It’s easy to find essential oils in stores and online. It’s not so easy to find good quality essential oils. You need to make sure that the oils you buy are made from the plants they say they are, and not simply cooked up in a lab and made to smell nice. It’s also important to make sure that you buy pure, 100% essential oils and not cheap imitations, as the therapeutic effects are all in the botanical ingredients.
Some sellers make essential oils and mix them with cheap seed oils, or even try to pass cheaper versions off as genuine essential oils. This can be dangerous; imagine treating someone with an essential oil that’s been blended with a nut oil when they are nut-allergic?
Here are a few of the red flags to look for and some easy ways to tell the oils you’re buying are top quality.
Take a good look before you buy
Check the bottle’s label for a statement about purity. If the oil is 100% pure it should tell you on the label. If not, it might have been mixed with something else, so avoid it. If the word ‘essential’ isn’t mentioned on the label, as in ‘Tea Tree essential oil’ beware, as you might be buying a hybrid version of the oil you want. Lavender oil, for example, is perfumed oil that smells like lavender, it doesn’t necessarily contain any real lavender essential oil.
As essential oils are not considered true oils at all. It’s easy to check if an oil you aren’t sure of has been mixed with a carrier. All you need to do is place a drop on white paper and let it dry. If it leaves an oily mark, it’s a fake. Having said that, be careful when testing German Chamomile, Vetiver, Sandalwood or Patchouli oils as they can appear darker and heavier than other essential oils.
Check the way it pours
When you unscrew the cap on your bottle of essential oil, it should be sealed properly with a small plug designed to control the amount of oil that comes out at a time. This is important; you need to know that you’re using the right amount and it helps preserve the oil’s shelf life. Check the dropper, too. If it’s made from plastic or rubber it can degrade and release impurities into the oil.
At the same time, take note of the bottle your oil comes in. All essential oils should be stored in glass containers because their natural compounds react to synthetic plastics over time. The glass should be amber or dark blue as this protects the oil from ultraviolet. A good quality oil should look as well as smell the part.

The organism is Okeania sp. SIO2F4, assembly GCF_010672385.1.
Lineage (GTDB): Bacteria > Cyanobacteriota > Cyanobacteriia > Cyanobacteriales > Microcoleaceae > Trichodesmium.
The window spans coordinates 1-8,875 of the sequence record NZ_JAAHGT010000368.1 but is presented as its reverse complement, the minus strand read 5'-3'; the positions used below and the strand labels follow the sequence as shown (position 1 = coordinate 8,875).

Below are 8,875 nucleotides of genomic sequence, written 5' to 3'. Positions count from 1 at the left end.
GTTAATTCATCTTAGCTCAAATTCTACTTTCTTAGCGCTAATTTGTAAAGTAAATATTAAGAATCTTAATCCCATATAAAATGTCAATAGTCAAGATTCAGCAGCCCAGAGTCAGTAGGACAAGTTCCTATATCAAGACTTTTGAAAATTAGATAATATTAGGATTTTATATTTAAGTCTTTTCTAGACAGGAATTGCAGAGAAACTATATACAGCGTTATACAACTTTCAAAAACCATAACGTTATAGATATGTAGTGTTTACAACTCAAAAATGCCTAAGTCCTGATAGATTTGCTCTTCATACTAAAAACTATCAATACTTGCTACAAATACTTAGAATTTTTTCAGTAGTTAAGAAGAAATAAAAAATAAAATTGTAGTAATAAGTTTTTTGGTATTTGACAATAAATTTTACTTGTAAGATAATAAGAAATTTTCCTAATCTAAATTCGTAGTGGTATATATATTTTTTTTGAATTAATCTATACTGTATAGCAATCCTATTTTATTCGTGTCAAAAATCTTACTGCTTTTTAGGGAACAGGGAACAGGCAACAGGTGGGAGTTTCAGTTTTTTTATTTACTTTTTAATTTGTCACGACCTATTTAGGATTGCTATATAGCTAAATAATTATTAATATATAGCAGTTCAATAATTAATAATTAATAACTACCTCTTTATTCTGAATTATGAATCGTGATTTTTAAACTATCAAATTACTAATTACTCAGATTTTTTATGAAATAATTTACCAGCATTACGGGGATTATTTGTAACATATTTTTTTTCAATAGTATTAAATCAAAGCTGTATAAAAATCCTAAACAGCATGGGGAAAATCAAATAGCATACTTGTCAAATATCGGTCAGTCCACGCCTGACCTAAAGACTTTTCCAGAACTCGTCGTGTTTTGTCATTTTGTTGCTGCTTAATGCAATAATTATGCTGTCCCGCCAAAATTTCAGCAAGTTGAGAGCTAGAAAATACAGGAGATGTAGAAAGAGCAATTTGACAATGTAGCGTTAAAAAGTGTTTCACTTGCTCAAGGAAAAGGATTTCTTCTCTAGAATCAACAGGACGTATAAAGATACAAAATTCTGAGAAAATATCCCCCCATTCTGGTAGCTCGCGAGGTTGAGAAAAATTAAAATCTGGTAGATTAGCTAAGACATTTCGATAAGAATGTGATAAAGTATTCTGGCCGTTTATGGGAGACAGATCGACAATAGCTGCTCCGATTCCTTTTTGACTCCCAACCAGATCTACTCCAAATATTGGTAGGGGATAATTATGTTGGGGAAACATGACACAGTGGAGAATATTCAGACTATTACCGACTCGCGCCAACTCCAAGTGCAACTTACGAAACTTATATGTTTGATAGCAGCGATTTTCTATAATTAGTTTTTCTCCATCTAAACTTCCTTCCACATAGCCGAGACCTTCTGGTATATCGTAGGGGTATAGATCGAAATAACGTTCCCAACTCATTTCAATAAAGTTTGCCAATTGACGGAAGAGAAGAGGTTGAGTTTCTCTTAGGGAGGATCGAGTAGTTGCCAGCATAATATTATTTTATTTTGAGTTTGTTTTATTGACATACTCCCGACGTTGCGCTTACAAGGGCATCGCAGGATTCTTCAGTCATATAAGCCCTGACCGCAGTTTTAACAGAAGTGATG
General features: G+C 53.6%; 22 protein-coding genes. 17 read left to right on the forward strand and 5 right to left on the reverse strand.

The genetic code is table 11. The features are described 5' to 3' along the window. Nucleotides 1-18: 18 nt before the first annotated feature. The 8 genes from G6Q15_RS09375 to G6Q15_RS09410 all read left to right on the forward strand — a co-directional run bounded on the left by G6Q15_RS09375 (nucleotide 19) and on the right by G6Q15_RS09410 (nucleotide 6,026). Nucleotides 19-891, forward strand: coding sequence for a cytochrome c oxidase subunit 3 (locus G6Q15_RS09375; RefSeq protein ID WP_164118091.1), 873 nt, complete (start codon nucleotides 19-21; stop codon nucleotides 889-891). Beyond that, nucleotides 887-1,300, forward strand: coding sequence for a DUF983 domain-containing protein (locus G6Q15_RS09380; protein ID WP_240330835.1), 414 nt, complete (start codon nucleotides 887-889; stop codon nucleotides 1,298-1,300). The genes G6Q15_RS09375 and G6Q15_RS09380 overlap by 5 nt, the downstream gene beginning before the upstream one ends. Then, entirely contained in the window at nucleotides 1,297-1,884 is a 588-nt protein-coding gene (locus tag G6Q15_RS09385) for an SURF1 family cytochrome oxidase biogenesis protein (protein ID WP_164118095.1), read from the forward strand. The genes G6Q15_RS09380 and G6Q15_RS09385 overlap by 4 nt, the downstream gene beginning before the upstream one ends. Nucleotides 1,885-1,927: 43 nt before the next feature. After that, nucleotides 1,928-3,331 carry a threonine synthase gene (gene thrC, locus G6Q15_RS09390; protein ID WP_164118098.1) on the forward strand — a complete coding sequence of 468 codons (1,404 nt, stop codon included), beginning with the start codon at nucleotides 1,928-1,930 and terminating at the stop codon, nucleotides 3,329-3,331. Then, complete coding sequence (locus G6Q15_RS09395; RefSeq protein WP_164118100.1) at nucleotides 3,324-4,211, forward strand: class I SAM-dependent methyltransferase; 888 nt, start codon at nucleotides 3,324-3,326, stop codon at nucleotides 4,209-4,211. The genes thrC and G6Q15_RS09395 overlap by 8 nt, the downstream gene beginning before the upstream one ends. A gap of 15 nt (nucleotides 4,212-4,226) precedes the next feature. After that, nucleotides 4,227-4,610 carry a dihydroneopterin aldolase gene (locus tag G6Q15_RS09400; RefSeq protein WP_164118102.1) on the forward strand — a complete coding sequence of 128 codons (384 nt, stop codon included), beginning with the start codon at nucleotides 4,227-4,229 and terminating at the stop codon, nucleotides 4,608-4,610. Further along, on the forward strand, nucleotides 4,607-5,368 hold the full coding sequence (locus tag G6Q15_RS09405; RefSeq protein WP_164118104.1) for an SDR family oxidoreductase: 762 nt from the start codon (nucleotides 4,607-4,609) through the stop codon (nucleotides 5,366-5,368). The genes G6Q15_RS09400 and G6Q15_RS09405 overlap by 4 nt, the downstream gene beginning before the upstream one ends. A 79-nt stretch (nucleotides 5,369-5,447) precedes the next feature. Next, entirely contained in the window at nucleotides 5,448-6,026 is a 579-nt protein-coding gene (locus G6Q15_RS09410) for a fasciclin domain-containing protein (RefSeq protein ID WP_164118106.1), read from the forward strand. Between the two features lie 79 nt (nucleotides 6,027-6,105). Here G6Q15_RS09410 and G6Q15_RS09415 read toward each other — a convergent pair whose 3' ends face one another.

Take note of the price
As with most things, you get what you pay for when you buy essential oils. Cheaper oils may not be the bargains they appear! True essential oils always cost more because it takes a lot of plant material to make one small bottle of essential oil. If the plant itself is rare, the price of its oil is likely to be even higher. Lavender, Rosemary and other common oils will naturally be less expensive, but if you’re looking for Jasmine or Rose, you can expect to pay more. Do your research online, read reviews and buy from trusted sources. Don’t be tempted to skimp as the efficacy of the product depends on its purity.
How does it feel?
Essential oils don’t feel as oily as seed and nut oils. To test this, try it for yourself. Add a drop of a seed oil onto one index finger and a drop of essential oil on the other. Feel them both using your thumb – they will feel different. Essential oils won’t feel greasy or thick, with the exception of heavier, colored oils like Patchouli and Sandalwood. A seed or nut carrier oil will have a thicker, oilier texture.
These are just a few ways to test your essential oils and ensure you’re buying and using the best quality.
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